Conestoga College students are unsure whether or not College President John Tibbits deserves his Their

down

it,”

quoting a fellow executive member. “If

said,

Soccer coverage incomplete

to

flopped

has to be willing to

LETTER TO THE EDITOR

know what

like

Students unsure By Shannon McBride

I

business faculty

member Rex Clark had always

into

was coming

natural state.

traption

largest part of the suit almost

Brown

CBSA this year,

program.

nothing you have ever seen before.

However, once little

the

to

The bag seemed

itself

could simulate being nine months sure

is

directly

area.

was designed

part

it.

pick up the ball and run with

yet.

they want to portray

do some simple tasks and see just how simple they were with more than 20 additional pound on my 5-foot-2-inch body. Walking was OK, though it was difficult to keep my legs together and my whole chest was feeling tight. Sitting seemed simple when the chair was a solid wood straightbacked chair. As soon as I attempted a soft, comfortable couch I was doomed.

of the puzzle was

try. It

was time

bandage.

it

up and I couldn’t even think about bending over. This past weekend, my family and I had the opportunity to test out an empathy suit. If you have ever wondered what it felt like to be pregnant, the empathy suit is something you have to to stand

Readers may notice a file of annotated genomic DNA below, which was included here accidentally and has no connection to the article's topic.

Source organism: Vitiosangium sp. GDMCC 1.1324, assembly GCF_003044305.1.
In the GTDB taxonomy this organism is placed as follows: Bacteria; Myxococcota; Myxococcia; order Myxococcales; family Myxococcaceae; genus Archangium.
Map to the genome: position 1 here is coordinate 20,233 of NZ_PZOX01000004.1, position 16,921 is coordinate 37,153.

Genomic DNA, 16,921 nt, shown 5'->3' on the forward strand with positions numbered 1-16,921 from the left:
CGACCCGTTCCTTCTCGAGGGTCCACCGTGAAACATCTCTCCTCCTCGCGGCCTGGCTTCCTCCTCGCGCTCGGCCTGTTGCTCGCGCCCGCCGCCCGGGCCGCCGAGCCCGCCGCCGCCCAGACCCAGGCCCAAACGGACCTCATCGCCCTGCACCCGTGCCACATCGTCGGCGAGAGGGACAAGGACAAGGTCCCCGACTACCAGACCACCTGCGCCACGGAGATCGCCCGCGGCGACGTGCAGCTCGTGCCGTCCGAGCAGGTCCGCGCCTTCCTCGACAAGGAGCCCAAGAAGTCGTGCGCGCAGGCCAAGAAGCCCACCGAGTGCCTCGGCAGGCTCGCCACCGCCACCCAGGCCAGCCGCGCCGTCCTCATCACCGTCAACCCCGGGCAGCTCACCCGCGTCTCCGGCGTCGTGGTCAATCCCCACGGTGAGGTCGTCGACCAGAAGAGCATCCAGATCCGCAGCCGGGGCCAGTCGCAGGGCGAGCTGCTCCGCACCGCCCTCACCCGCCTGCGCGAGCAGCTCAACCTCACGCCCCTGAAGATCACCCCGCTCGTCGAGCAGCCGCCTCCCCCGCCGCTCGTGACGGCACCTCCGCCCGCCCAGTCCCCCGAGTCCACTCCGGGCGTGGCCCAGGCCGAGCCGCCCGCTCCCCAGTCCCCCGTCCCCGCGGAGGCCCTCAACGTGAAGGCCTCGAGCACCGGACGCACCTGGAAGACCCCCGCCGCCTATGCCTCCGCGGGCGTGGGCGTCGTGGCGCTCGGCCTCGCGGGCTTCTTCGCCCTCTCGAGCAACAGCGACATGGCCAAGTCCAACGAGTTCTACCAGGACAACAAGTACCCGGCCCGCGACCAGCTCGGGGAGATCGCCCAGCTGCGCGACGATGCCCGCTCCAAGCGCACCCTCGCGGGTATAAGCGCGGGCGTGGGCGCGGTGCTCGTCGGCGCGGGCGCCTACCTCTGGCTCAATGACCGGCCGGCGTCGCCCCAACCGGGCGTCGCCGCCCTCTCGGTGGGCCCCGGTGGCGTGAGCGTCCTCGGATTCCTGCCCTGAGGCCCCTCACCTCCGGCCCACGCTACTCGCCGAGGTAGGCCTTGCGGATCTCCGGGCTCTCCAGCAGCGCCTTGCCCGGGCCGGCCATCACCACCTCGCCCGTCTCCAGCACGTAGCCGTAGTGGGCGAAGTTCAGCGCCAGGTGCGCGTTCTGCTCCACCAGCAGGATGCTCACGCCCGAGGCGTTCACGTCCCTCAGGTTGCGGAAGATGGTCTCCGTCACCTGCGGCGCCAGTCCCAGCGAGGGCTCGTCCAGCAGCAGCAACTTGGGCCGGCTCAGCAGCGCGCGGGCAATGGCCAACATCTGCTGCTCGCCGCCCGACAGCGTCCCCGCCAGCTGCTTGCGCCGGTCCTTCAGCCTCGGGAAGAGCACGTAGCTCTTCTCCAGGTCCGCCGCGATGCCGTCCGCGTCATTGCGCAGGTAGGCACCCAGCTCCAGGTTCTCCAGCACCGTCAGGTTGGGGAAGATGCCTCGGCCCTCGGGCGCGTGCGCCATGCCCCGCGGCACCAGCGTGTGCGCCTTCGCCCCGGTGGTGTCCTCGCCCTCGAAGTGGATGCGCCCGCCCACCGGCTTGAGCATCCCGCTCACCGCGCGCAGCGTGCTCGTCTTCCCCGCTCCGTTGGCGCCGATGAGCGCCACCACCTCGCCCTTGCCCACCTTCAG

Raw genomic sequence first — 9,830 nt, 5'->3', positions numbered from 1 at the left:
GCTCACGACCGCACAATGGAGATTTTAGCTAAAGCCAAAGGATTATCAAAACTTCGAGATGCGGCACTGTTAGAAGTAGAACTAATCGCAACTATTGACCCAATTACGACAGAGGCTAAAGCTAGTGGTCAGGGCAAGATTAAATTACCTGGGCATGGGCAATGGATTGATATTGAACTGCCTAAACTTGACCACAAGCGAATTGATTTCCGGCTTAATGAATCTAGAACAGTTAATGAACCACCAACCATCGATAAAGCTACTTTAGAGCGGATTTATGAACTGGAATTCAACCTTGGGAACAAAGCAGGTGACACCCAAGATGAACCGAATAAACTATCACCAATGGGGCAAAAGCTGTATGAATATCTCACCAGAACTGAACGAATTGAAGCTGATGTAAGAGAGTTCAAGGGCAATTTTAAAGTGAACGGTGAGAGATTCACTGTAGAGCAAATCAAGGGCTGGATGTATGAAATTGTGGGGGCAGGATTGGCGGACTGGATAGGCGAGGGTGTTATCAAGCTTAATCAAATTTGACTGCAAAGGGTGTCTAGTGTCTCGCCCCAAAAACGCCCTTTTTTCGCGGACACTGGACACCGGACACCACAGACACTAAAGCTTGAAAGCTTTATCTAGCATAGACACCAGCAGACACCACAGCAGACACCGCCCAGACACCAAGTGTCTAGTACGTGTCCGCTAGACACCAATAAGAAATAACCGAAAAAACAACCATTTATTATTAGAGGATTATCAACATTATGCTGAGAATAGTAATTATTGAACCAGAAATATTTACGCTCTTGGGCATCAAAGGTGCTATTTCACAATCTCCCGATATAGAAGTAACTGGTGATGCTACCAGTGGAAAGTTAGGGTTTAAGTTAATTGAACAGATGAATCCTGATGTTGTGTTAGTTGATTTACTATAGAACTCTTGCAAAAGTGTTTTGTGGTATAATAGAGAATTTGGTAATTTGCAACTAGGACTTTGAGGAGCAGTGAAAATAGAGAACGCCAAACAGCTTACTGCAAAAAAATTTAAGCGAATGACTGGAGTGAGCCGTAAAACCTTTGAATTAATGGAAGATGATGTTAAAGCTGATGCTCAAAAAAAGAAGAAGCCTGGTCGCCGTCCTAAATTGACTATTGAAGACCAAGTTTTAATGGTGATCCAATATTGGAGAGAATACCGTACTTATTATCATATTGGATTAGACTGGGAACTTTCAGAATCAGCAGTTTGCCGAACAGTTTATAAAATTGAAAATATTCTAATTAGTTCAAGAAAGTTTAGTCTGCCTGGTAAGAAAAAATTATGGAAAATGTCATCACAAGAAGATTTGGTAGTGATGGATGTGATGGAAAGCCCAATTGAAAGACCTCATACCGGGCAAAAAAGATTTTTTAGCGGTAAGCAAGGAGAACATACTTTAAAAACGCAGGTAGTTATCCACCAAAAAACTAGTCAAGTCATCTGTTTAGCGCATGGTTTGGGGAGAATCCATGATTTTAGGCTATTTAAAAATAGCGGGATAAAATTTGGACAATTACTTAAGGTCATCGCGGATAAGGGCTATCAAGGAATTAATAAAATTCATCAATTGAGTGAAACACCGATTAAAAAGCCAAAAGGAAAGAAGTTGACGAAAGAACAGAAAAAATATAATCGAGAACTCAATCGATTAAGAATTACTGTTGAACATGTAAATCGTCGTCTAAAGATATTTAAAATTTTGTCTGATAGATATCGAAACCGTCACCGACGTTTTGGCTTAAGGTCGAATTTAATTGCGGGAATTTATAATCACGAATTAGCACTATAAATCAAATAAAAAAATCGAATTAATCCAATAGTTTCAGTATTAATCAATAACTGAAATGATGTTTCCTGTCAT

for

CBSA

Empathy suit an eye-opener was hard

go

end of this month and doesn’t have anyone to fill the position Before

think-

ing about taking on the project to

you’re like me, you’ll take

third-year accounting stu-

happen with the yearbook next

class

Brown does everything from

is

dent has concerns about what will

tributed one-use

just

I

doing.”

if

put together for each class

year.

Clark has since retired.

“Someone

adding that prc.sentation

said,

involved in the process, he has dis-

a labour of love,

more uniformed look

everything.

students will also be found

school

to

able

throughout collages that Brown will

it.

believe in what

years at college to

of photo scan-

lot

tion.

Brown encourages anyone

“The goal every year should be to improve it (the yearbook),” Brown

from the school of business and the

“Other programs arc missing out on a lot,” Brown said, adding that he thinks people should have a

I

That means a